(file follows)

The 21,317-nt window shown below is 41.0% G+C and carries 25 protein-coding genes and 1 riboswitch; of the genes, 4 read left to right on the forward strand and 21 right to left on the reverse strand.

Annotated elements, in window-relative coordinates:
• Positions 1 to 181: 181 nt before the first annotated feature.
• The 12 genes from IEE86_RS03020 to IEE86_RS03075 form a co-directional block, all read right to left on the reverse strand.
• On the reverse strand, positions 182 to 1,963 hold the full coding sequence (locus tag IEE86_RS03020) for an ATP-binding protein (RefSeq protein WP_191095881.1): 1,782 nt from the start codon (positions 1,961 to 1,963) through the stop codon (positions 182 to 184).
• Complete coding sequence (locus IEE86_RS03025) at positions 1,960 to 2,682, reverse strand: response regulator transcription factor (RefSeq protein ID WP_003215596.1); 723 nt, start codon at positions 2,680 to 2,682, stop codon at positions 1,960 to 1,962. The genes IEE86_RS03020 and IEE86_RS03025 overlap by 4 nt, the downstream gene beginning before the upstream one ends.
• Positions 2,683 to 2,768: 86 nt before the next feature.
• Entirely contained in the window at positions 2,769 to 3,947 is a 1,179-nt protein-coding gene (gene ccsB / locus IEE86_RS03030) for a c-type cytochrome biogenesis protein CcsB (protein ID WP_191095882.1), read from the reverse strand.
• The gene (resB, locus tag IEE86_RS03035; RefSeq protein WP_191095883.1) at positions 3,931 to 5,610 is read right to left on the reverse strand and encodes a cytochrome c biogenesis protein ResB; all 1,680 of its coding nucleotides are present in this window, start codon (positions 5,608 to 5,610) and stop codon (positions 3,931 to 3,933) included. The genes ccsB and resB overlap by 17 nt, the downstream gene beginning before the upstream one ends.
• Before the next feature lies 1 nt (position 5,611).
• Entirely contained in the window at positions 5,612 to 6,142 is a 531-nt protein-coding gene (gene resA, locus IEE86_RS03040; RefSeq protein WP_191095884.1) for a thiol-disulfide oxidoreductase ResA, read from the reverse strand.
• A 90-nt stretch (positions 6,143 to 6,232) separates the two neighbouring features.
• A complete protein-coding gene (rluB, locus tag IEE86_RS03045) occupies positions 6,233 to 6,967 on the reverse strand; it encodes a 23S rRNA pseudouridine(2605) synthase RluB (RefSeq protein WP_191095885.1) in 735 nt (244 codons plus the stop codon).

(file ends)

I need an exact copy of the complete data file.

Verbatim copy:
The 21,317-nt window shown below is 41.0% G+C and carries 25 protein-coding genes and 1 riboswitch; of the genes, 4 read left to right on the forward strand and 21 right to left on the reverse strand.

Annotated elements, in window-relative coordinates:
• Positions 1 to 181: 181 nt before the first annotated feature.
• The 12 genes from IEE86_RS03020 to IEE86_RS03075 form a co-directional block, all read right to left on the reverse strand.
• On the reverse strand, positions 182 to 1,963 hold the full coding sequence (locus tag IEE86_RS03020) for an ATP-binding protein (RefSeq protein WP_191095881.1): 1,782 nt from the start codon (positions 1,961 to 1,963) through the stop codon (positions 182 to 184).
• Complete coding sequence (locus IEE86_RS03025) at positions 1,960 to 2,682, reverse strand: response regulator transcription factor (RefSeq protein ID WP_003215596.1); 723 nt, start codon at positions 2,680 to 2,682, stop codon at positions 1,960 to 1,962. The genes IEE86_RS03020 and IEE86_RS03025 overlap by 4 nt, the downstream gene beginning before the upstream one ends.
• Positions 2,683 to 2,768: 86 nt before the next feature.
• Entirely contained in the window at positions 2,769 to 3,947 is a 1,179-nt protein-coding gene (gene ccsB / locus IEE86_RS03030) for a c-type cytochrome biogenesis protein CcsB (protein ID WP_191095882.1), read from the reverse strand.
• The gene (resB, locus tag IEE86_RS03035; RefSeq protein WP_191095883.1) at positions 3,931 to 5,610 is read right to left on the reverse strand and encodes a cytochrome c biogenesis protein ResB; all 1,680 of its coding nucleotides are present in this window, start codon (positions 5,608 to 5,610) and stop codon (positions 3,931 to 3,933) included. The genes ccsB and resB overlap by 17 nt, the downstream gene beginning before the upstream one ends.
• Before the next feature lies 1 nt (position 5,611).
• Entirely contained in the window at positions 5,612 to 6,142 is a 531-nt protein-coding gene (gene resA, locus IEE86_RS03040; RefSeq protein WP_191095884.1) for a thiol-disulfide oxidoreductase ResA, read from the reverse strand.
• A 90-nt stretch (positions 6,143 to 6,232) separates the two neighbouring features.
• A complete protein-coding gene (rluB, locus tag IEE86_RS03045) occupies positions 6,233 to 6,967 on the reverse strand; it encodes a 23S rRNA pseudouridine(2605) synthase RluB (RefSeq protein WP_191095885.1) in 735 nt (244 codons plus the stop codon).